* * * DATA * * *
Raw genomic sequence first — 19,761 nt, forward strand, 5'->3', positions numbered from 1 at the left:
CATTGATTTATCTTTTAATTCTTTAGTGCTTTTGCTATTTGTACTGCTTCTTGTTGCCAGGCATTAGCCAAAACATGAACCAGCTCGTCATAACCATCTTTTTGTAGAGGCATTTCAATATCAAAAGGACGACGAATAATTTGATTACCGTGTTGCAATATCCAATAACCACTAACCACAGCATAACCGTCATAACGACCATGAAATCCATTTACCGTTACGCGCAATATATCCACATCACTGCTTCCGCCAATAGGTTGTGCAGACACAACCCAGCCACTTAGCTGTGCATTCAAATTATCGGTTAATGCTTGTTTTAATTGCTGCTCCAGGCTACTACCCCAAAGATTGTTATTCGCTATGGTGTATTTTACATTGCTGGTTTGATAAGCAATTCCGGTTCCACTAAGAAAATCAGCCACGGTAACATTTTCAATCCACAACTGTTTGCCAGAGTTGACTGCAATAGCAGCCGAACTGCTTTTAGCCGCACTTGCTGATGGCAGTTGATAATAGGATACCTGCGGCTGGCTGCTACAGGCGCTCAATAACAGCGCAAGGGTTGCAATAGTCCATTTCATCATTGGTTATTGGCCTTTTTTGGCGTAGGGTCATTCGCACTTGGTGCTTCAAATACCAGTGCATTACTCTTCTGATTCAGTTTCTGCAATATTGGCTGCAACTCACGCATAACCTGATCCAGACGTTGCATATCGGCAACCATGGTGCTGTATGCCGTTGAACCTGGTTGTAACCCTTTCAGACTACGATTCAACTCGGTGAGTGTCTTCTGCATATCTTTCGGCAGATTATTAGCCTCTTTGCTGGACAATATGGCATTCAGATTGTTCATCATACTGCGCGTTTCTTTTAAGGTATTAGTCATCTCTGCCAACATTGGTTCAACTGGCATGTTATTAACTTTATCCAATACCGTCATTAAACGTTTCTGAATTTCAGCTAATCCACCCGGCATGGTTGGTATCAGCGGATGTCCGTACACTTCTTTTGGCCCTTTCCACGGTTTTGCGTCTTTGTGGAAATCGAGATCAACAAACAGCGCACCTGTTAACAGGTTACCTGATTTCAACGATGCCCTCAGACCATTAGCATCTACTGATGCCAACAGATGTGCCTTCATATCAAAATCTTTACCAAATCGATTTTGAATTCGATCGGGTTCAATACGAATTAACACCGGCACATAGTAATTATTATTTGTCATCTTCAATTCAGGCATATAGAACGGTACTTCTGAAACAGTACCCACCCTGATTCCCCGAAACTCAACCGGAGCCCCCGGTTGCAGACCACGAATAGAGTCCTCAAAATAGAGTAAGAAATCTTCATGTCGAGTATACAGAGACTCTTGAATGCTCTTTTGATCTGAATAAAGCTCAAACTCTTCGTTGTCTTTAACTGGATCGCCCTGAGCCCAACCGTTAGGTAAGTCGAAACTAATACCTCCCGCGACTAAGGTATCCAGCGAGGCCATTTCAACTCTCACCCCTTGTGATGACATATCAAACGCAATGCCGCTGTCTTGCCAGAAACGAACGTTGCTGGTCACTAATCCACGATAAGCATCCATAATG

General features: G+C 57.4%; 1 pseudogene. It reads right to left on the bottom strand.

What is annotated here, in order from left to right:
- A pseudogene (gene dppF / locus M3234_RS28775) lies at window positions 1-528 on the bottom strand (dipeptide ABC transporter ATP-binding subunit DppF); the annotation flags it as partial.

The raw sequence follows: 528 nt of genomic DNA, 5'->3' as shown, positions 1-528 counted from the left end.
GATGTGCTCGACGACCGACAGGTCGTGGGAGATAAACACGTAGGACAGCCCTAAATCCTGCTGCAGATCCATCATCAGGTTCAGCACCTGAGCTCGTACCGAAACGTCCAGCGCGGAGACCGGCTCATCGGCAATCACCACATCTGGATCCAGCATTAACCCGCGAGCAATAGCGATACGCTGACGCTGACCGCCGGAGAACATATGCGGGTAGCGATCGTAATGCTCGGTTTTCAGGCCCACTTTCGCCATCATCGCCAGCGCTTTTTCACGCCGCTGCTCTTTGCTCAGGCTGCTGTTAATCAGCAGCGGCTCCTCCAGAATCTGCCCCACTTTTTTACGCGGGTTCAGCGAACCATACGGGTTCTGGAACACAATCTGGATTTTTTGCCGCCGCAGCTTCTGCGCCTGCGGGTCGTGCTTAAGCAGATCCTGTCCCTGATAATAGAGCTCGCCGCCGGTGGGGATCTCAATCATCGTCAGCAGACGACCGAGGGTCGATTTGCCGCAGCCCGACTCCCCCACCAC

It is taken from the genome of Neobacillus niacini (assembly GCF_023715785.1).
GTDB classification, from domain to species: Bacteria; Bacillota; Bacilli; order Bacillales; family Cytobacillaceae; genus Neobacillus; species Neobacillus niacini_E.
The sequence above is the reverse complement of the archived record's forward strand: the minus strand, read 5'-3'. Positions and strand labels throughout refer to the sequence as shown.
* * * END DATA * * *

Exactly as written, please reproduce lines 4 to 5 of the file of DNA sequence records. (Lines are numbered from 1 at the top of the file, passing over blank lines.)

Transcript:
What is annotated here, in order from left to right:
- A pseudogene (gene dppF / locus M3234_RS28775) lies at window positions 1-528 on the bottom strand (dipeptide ABC transporter ATP-binding subunit DppF); the annotation flags it as partial.